Tuesday, April 26, 2011

Breaking Loose (All Hell Variety)

It isn't often that reading the Wall Street Journal makes me anything other than annoyed, but yesterday's article on employers' nervousness over employees' high-tech gadgets left me feeling positively nostalgic.

On the one hand, I do have some sympathy for management. It must be hard to be a boss in the modern age.  All Mr. E. Scrooge had to do was to tell Bob Cratchit when to show up, then watch him constantly until he went home. I’m old enough to remember an era when showing up on Saturday in golf togs, or staying late and making sure everyone knew about it, was a mark of dedication and ambition. Now we’re working during kids’ soccer games and surfing for eBay deals during conference calls, so it’s harder for the Mr. Dithers sorts to torment the Bumsteads quite so easily. These days, you can only measure people on how effective they are, not how many countless hours they’re logging at their desks, and everyone who's ever known anyone in management understands that achieving results is not half as much fun as making someone suffer.

As a tail-end Baby Boomer, I’ve had the experience of being present at some pivotal moments in the business world when management lost control. It was always fun to watch. The first time happened at the sunset of  what I will refer to as the While You Were Out Age. Back then, I worked in a big company, doing something that resembled marketing, if you didn’t pay attention too closely. My missed phone calls were answered by my secretary, who wrote down the messages on pink “While You Were Out” slips. I would come back from vacation, a business trip or a long lunch, and close the door to my office, reading the slips and returning my phone calls. And if that sounds as antiquated as telling you that I retired to the drawing room to sort out my correspondence with a quill pen, I only just now realized it myself, so be gentle with someone of my advanced years, please.

Then voice mail was invented, and people recorded their messages directly – long, rambling, often incoherent messages, but still. I can remember feeling mighty important on business trips, sidling up to the bank of pay phones at the airport and entering the 800 number so I could check my messages along with all the other high-tech smarties.

While voice mail was instantly adopted by everyone from peons to middle managers, it was reviled by the executives at my company. In a scenario I would see played out again in just a decade or so, the executives hated hated hated voice mail. Now, at this same time, I was part of a Quality Committee at the company. We would gather periodically to talk about Deming and Kaizen, and how we could someday beat the Japanese by being focused on quality processes. Tom Peters was our rock star. We aspired to win a Baldrige Award. Don’t laugh; all the cool kids were doing it back then.

Once voice mail was installed at the company, our little Quality Circle meetings began to be crashed by the Vietnam Vet (and possible PTSD sufferer, I now suspect) who was our Head of Sales & Marketing. He would propel himself into our conference room, where we had plastered flow charts all over the walls, using that new invention, Post-It notes. “Do you want to improve quality?” he would ask (rhetorically; none of us ever tried to answer). “Then pull out that God Damned Voice Mail! I call people and I get a recorded message. Then I try to transfer and I get another message. I can’t even find a secretary!” By this point, he’d be red-faced and bellowing, we’d be cowering, and he’d storm out, off to change his shirt (rumor was he changed his shirts several times a day, a fact that fascinated me. I imagined armored trucks pulling up outside the executive tower every week, unloading bales of button-downs).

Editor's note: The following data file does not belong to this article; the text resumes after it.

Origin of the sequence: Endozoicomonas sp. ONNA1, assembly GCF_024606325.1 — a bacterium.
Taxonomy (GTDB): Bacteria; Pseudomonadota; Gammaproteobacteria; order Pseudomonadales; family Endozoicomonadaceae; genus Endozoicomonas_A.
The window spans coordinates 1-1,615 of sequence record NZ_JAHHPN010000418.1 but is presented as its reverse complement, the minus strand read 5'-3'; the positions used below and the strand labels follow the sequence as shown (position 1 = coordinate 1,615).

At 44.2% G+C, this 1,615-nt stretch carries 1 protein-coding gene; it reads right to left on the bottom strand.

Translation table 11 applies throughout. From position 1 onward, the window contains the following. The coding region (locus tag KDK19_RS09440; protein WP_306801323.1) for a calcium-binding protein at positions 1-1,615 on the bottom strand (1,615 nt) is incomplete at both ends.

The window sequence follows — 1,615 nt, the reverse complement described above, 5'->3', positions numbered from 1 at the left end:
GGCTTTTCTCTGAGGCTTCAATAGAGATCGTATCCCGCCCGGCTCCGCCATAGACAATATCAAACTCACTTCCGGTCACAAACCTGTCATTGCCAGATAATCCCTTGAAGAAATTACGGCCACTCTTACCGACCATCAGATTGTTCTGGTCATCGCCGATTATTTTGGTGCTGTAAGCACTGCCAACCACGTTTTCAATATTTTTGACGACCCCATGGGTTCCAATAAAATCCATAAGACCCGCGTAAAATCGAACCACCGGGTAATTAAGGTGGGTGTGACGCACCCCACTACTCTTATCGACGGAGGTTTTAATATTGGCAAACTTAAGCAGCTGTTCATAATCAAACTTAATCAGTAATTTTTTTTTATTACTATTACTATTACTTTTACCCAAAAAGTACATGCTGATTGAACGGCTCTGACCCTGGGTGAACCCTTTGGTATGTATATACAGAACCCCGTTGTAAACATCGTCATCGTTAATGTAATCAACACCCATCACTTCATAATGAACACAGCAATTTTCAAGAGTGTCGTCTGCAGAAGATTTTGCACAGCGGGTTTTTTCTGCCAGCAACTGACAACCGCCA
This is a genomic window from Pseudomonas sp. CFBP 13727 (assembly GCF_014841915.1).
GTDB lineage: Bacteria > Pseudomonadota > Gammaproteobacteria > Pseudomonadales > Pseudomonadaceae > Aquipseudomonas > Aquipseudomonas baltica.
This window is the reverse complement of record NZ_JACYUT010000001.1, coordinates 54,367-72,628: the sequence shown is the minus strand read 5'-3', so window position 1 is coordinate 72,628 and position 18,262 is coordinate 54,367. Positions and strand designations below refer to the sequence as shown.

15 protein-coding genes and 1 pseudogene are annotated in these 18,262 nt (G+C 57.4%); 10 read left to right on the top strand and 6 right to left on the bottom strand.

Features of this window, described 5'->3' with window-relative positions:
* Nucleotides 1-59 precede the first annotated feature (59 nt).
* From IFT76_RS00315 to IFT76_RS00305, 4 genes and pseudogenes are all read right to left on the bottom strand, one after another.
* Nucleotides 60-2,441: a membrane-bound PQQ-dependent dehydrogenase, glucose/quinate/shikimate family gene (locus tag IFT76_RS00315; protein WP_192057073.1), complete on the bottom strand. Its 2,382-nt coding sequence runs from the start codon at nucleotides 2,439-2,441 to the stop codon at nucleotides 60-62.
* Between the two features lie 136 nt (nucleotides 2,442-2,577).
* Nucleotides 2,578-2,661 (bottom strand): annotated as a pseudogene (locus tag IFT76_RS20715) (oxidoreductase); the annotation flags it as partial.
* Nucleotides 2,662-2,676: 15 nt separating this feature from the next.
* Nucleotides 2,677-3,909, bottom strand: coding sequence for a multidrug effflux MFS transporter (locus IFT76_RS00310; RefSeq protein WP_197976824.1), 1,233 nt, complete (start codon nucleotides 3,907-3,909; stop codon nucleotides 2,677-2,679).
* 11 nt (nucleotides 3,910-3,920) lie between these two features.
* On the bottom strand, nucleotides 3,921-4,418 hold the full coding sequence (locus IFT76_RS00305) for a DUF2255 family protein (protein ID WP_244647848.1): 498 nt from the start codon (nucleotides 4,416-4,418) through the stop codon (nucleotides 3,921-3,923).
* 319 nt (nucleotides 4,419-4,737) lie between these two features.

Even then, hampered as my cognitive powers were by my floppy tie, painfully large earrings and tightly hot-rollered head of giant, anchorwoman hair, I understood the man’s problem. He had lost control. Back in his glory days, he’d been able to call anyone, anywhere and Get a Person. He could shout at a secretary and say, “Find him!,” then put his feet back on the desk and imagine some frightened woman scurrying through the corridors, knocking on the men’s room door to tell some poor broom (our term for any lower-level employee) that HE was looking for him, now. It must have been a great life, but it was over. Now all he had was his supply of fresh shirts, and his temper.

My career spun on, or down, or perhaps in a bumblebee-ish spiral. I ended up at the rival firm to the first place, a company that prided itself on a Sensible Midwestern Work Ethic and a Flattened Hierarchy. Here’s what that meant:  no secretaries. Also, no offices and no doors. On the plus side, everything seemed a little calmer. No one was allowed to burst into meetings to scream at the quality geeks. And since everyone dressed in business casual, there was no need for a constant stream of dress shirts to be delivered to the executives.